[If this is your first experience with Star Trek Adventures, consider starting with our review of The Klingon Empire Core Rulebook. -dc]
Welcome to a rather unique “Accessories and…” review. Unique, and to be perfectly honest I hope it remains unique. Today I’m looking at the DIGITAL version of the Klingon Empire Gamemaster Toolkit from Modiphius Entertainment. I want to be completely clear here, the vast majority of what I’m about to say is referring specifically to the digital version, not its physical counterpart. I also want to be clear up front that I’m not generally a big fan of most digital products.
First, let’s breakdown what comes in the toolkit:
- A 4-panel gamemaster screen, packed with rules for the 2d20 system and reference tables needed during play.
- Stunning starship art wrapped around the outer sides of the screen.
- Six double-sided reference sheets including the actions of each role aboard a warship, Momentum spend reference tables, and conflict rules references.
- A complete 20-page standalone adventure for gamemasters to use as a one-shot mission or as part of a longer campaign.
- An A2-sized map of Klingon space with Klingonese labels, and on the reverse, a map of the Alpha and Beta quadrants, focused on the Klingon Empire.
That’s the description taken directly from the DriveThruRPG product page. It’s also the description from the physical product, so isn’t entirely accurate. Let’s break it down a bit deeper.
First the maps. These come as a single, two-page, PDF file that is high enough resolution to print as an A2 sized poster. That’s roughly 16″x24″ for those of us that aren’t papyrophiliacs. For the record, they are also the same maps that grace the inside covers of the Klingon Core book, so they probably aren’t worth the trouble to specifically print out.
Next are the six reference sheets. Five of them cover common positions aboard a Klingon vessel. The backside of all five is the same, a summary of general rules that apply equally to every player. The front is individual to specific positions: Security Oversight and Tactical, Sensors and Internal Systems, Communications and Internal Systems, Helm and Navigation, and Command. None of them are formatted exactly the same, but broadly cover the actions and tasks common to that particular position. The sixth sheet is a Conflict reference sheet. This page is one of the few big advantages to having the digital product. Every player can use a reminder of the minutia of conflict. So being able to print out copies for everyone at the table that wants one, instead of sharing a single page, is super easy to do.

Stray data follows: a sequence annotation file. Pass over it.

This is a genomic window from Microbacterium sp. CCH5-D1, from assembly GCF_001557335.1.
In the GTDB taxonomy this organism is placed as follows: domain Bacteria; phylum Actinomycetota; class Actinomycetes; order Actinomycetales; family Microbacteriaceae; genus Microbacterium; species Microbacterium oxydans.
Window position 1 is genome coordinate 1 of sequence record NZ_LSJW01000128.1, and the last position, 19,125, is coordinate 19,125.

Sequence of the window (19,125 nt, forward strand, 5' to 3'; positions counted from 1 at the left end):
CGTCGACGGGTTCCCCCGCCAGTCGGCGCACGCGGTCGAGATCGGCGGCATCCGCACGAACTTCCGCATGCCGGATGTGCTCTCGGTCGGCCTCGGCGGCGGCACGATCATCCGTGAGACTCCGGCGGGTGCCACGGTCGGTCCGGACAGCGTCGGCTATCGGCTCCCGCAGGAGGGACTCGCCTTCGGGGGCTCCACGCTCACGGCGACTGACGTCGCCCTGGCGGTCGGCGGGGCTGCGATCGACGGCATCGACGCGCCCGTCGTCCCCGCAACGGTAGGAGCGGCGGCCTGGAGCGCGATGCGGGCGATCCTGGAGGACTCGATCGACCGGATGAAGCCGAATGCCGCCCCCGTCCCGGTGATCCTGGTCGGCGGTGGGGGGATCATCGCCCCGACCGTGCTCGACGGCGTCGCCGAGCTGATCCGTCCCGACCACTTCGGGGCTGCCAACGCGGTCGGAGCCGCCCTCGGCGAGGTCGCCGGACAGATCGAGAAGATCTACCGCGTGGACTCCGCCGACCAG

Unfortunately, the same can’t be said for the GM Screen. I have a customizable four-panel screen that I was excited to use for this, but the files for it are all but useless. There are two massive (and poorly labeled) PDF files, one for each side of the screen. The GM side is full of stats, lists and charts that a GM may want to reference quickly, along with a note of the page number in the rulebook for more information. It’s not four individual pages, however, it’s one image four pages across. Thankfully, nothing crosses what would be the folds in the screen, so it’s fairly quick and easy to crop down to one page, print it, crop out the next page, and so on. The player-facing side has a beautiful panoramic view of a fleet of Klingon ships, clearly engaged in glorious battle. But, it’s also a single image, four pages wide. It’s impossible to print (without a large format printer) and impossible to easily chop up like the GM side. I ended up converting the PDF into a JPEG, then running it through an online poster making tool, which spit it out as a PDF again, but in four printable pages. For the small segment of people that can print it as a single file, the big file is great, but I would give my last targ to have had a properly paginated version as well as the panorama.
The last part of the Toolkit is the one-shot Klingon adventure, The Sleeping Beast. I did a separate, more detailed, review on that yesterday. So I’ll keep this brief. More than anything, this is probably the make-or-break element, in determining if a GM should buy the physical Toolkit or this digital version. Some GMs are ok running adventures from a digital source. Some GMs even prefer it, while others hate the idea.
The only other thing I’ll mention about the adventure is that is billed as a 20-page standalone adventure, but those 20 pages include the front and back covers, 2 ads, the credits, and table of contents. So technically there are 20 pages, but it’s far from a “20-page adventure.”
Overall, do I think the DIGITAL version of the Gamemaster Toolkit is worth it? Speaking for myself and my process, I’m not sold on it. It really comes down to what you want it for. If you want the GM screen, I’d hold back for now, but if it’s you have a group hyped to play the adventure, it may still be worth the cost to go digital. Although, the physical Toolkit is still crawling its way to retail shelves, so I can’t really give a proper price comparison.